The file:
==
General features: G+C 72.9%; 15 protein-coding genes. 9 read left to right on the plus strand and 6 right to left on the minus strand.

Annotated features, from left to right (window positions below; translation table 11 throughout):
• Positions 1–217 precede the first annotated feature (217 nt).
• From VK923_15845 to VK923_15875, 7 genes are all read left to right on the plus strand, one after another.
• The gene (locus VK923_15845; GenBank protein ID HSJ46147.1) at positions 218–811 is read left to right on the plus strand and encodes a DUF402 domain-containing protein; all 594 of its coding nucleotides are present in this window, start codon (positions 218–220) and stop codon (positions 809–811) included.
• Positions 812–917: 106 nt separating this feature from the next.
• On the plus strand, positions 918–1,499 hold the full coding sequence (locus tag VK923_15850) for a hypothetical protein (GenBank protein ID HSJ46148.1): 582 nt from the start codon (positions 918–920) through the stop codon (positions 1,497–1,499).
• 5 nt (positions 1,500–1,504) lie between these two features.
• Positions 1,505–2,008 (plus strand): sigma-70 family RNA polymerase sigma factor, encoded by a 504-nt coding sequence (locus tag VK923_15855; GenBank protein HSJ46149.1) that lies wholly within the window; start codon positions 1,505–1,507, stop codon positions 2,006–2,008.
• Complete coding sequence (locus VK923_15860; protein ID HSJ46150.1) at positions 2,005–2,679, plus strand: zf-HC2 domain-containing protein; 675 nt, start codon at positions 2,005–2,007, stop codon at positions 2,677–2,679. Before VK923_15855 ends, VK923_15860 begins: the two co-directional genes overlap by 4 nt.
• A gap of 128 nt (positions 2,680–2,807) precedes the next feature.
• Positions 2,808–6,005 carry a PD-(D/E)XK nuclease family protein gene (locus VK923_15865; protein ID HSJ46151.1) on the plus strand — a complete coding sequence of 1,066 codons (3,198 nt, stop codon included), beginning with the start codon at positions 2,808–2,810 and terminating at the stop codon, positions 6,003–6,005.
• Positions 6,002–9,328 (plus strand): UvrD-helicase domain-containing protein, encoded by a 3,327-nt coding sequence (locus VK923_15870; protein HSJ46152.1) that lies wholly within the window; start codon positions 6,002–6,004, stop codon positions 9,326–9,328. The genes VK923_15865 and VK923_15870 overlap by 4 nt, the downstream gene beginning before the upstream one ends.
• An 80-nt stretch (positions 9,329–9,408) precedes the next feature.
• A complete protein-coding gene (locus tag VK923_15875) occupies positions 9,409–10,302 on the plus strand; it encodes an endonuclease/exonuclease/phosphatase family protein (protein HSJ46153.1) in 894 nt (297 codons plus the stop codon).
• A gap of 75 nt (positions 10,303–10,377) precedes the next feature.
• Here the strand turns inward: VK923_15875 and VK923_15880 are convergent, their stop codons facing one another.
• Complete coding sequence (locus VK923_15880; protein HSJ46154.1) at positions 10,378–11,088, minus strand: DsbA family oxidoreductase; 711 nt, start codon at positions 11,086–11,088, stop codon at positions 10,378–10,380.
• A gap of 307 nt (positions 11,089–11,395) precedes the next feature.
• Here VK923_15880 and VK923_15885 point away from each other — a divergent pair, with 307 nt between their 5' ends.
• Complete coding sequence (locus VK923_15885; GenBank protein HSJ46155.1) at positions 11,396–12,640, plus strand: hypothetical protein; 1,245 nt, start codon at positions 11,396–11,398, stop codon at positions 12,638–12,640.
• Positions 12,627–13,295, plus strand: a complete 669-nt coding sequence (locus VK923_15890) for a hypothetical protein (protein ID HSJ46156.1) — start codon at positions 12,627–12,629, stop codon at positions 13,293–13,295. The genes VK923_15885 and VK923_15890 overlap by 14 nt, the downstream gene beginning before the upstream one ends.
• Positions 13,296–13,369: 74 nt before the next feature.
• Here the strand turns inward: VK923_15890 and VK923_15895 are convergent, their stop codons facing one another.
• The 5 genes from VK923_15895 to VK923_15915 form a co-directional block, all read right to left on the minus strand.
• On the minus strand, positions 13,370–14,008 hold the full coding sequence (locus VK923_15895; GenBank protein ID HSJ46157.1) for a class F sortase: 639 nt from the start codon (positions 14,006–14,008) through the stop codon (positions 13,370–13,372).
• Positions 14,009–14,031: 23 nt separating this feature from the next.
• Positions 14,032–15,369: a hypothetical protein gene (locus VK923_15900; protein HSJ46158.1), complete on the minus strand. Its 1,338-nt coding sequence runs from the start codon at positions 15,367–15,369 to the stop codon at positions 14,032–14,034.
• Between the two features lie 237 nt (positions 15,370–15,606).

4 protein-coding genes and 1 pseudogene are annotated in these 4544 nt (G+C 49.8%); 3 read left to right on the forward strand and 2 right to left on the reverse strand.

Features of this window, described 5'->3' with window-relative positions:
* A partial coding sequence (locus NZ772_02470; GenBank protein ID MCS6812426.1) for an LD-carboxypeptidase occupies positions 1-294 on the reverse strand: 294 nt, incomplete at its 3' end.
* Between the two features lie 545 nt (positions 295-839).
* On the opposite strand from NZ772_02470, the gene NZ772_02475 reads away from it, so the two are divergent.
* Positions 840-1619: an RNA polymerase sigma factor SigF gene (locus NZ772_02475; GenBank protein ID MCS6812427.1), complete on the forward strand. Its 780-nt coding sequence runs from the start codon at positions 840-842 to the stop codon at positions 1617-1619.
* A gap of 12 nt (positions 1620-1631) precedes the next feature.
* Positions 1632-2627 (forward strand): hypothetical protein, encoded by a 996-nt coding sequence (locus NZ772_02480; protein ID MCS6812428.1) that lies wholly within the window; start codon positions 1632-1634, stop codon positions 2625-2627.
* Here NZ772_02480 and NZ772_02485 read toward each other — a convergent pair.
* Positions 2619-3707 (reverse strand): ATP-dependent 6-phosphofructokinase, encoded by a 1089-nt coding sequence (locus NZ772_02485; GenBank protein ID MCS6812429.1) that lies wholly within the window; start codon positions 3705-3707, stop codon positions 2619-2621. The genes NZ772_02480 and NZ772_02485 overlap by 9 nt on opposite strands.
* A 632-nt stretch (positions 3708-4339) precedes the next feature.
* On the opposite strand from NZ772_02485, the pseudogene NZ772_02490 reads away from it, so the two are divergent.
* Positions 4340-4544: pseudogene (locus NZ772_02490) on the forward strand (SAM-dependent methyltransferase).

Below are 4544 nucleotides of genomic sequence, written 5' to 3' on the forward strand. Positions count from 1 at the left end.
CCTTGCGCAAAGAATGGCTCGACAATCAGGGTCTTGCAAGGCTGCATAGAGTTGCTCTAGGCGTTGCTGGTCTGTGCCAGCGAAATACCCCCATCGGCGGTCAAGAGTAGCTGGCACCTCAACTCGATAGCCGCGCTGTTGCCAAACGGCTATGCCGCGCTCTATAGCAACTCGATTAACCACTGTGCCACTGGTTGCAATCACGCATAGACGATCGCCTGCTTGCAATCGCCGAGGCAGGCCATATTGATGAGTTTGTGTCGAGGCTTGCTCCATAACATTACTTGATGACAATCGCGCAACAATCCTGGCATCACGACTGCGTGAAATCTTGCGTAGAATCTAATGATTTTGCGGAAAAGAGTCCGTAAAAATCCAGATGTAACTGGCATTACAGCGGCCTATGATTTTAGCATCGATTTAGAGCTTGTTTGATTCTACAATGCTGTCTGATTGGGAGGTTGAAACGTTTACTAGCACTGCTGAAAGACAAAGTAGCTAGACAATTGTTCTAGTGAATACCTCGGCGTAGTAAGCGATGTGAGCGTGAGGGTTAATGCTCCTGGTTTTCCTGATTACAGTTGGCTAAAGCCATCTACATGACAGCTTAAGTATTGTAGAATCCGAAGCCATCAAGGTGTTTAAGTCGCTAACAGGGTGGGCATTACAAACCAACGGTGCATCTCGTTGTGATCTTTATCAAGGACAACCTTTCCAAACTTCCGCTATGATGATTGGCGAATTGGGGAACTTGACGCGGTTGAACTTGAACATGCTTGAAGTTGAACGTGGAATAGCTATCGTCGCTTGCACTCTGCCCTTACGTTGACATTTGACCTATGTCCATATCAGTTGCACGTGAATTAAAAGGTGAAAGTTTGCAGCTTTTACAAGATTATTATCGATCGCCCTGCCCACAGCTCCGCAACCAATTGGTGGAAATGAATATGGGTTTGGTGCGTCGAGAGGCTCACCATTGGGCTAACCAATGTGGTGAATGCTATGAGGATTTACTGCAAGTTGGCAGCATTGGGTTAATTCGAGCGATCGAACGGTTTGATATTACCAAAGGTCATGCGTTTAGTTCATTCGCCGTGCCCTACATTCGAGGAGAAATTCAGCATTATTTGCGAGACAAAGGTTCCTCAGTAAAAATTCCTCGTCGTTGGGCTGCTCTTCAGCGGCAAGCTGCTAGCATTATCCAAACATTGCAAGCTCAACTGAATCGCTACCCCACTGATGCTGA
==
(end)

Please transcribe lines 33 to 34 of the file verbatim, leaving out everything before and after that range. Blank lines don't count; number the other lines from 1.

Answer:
* Between the two features lie 545 nt (positions 295-839).
* On the opposite strand from NZ772_02470, the gene NZ772_02475 reads away from it, so the two are divergent.